Instruction from there includes classroom lectures, demonstrations, and hands-on practice.

Deputy Chris Erion has been out with K-9 "Destro"; Sgt. Jason Saile presented a crash management demonstration; there are tours of the jail and communications; and a chance to see how the scuba team and Emergency Response Team work.

Instruction includes defensive tactics, penal law, vehicle and traffic law, and crime scene investigation and evidence recovery.

Patricia Reeves led a DWI victim impact panel.

There is homework every night and a test tomorrow followed by graduation at 1 p.m.

“We’re giving them a real taste of what it’s like to be a police officer and what you have to go through in the academy to become a police officer," Butler said.

The Teen Academy was pitched to Sheriff William Sheron by Butler, who is the school resource officer at Byron-Bergen, after he had seen something similiar in Monroe County. This is the first teen academy in Genesee County.

The training is no-nonsense. Tuesday, during traffic stop training followed by felony stop training, deputies Ryan DeLong, Andrew Mullen, and Chad Cummings were quick to stop, correct, and lecture in a tone that didn't permit embarrassment but understood that is a lot to master even in a simple traffic stop.

Proper procedures, situational awareness, emotional intelligence, and observation are all critical in a traffic stop, which is both the most routine task in law enforcement and the one daily task most fraught with risk, both to officers and civilians. A good officer never grows complacent.

DeLong, Mullen, and Cummings demanded the attention of the students, and attention to detail, from how they approached the car, to where they stood while talking with the driver, which hand they used to grab and hold paperwork, and how they safely walked back to the patrol vehicle.

With the basics understood, the students who role-played as drivers and passengers could improvise their responses to the cadets, from denying wrongdoing to revealing they were licensed handgun permit holders and were carrying a weapon. Responses were critiqued and corrected.

On two consecutive "stops," the "deputy" didn't notice the passenger holding a handgun in his lap.

Mullen emphasized, when approaching a vehicle, you've got to see everything going on inside the vehicle. The weapon could easily be viewed even before an officer would reach the driver-side door. At that point, Mullen said, you fall back and radio for backup.

DeLong, Mullen, and Cummings then simulated a felony traffic stop, with Cummings assuming the role of the criminal suspect, and then the students took their turns at practicing the procedure.

Many of the students participating do anticipate a career in law enforcement, so that's why they signed up for the academy.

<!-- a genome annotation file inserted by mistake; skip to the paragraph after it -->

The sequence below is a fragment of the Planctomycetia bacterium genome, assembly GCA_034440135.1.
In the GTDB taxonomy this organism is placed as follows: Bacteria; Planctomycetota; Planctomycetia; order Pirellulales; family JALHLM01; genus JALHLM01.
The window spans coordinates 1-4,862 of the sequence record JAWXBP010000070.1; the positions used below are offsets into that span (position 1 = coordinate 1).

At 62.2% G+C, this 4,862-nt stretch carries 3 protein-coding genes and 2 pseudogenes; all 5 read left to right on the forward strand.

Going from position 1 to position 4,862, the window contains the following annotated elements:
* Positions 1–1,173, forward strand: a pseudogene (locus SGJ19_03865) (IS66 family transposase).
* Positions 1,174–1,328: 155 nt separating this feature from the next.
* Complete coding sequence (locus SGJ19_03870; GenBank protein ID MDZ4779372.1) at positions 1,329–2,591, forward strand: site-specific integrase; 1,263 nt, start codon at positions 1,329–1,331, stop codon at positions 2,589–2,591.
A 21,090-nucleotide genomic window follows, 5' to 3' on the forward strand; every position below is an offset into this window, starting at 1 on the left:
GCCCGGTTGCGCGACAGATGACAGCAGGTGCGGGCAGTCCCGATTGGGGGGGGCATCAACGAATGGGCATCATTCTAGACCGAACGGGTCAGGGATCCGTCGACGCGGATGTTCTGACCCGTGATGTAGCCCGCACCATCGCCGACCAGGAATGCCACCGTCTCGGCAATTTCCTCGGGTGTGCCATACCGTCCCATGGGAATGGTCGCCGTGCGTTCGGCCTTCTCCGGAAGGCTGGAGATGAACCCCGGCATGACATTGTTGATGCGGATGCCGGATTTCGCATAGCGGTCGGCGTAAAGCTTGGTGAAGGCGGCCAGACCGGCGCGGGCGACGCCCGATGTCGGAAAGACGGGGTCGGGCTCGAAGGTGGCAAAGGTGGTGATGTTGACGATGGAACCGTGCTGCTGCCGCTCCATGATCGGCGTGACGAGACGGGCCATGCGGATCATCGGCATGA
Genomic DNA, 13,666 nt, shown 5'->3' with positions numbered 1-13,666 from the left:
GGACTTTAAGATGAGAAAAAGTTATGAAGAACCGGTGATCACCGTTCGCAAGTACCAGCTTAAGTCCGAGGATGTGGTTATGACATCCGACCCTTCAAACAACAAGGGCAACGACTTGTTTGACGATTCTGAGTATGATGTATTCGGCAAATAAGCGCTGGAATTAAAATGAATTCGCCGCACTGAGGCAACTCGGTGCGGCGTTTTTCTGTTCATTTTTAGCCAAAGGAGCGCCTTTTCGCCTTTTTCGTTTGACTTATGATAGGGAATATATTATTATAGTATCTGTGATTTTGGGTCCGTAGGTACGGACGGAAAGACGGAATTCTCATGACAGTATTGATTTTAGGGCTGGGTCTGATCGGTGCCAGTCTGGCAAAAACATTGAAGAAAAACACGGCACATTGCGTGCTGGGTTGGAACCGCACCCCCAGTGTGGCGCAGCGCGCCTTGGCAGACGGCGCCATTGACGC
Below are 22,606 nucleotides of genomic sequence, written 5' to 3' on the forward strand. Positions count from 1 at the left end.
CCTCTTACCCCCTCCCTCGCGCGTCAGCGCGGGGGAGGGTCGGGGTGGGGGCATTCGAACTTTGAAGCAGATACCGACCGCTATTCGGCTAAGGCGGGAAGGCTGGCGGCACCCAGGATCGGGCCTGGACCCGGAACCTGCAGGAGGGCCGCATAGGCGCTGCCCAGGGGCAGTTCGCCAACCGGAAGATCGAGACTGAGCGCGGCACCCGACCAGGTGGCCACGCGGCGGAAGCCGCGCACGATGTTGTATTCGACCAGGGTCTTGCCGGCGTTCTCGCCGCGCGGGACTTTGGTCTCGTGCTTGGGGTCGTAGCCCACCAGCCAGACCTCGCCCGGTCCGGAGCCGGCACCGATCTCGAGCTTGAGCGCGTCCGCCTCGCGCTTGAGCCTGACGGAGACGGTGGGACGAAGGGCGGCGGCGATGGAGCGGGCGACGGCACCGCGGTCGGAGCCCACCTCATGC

"I really want to go into law enforcement," said Morgan Rhodes, a senior at Notre Dame HS. "It interests me a lot. I’ve always wanted to do it and this is really helping me figure it out."

She's interested in solving mysteries, she said, "making it right" after a crime has been committed, and ensuring people follow the law.

She thinks she will start her law enforcement career in the military but hopes to become a deputy some day.

Devyn Reigle, who has been taking Criminal Justice courses at BOCES, is also considering starting his law enforcement career in the military. The academy, he said, was a chance to get a more hands-on grasp than his college class on what being a cop is all about.

"I've learned a lot more," Reigle said. "I've learned what to be aware of, that it's a lot more serious than you think, and to keep your eyes focused on everything."

Top photo: Deputy Chad Cummings in the role of suspect during a felony stop demonstration.

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Deputy Andrew Mullen with simulated pistol drawn while conducting a felony stop demonstration.

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Deputy Ryan DeLong during the felony stop demonstration.

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Deputy Ryan DeLong cuffing Deputy Chad Cummings.

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Gianni Vallese, a Byron-Bergen student, practicing a felony stop.

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Devyn Reigle taking Deputy Chad Cummings into custody.

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Deputy Ryan DeLong providing instructions on procedures for a traffic stop.

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Gianni Vallese conducting a traffic stop while Deputy Ryan DeLong observes.

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Devyn Reigle accepting paperwork from a driver during a practice traffic stop.

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Morgan Rhodes conducting a traffic stop.

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The inaugural class and some of the instructors of the Sheriff's Teen Academy at Byron-Bergen High School.

After the jump, more pictures of training submitted by Deputy Deb Snyder and Deputy Chad Cummings.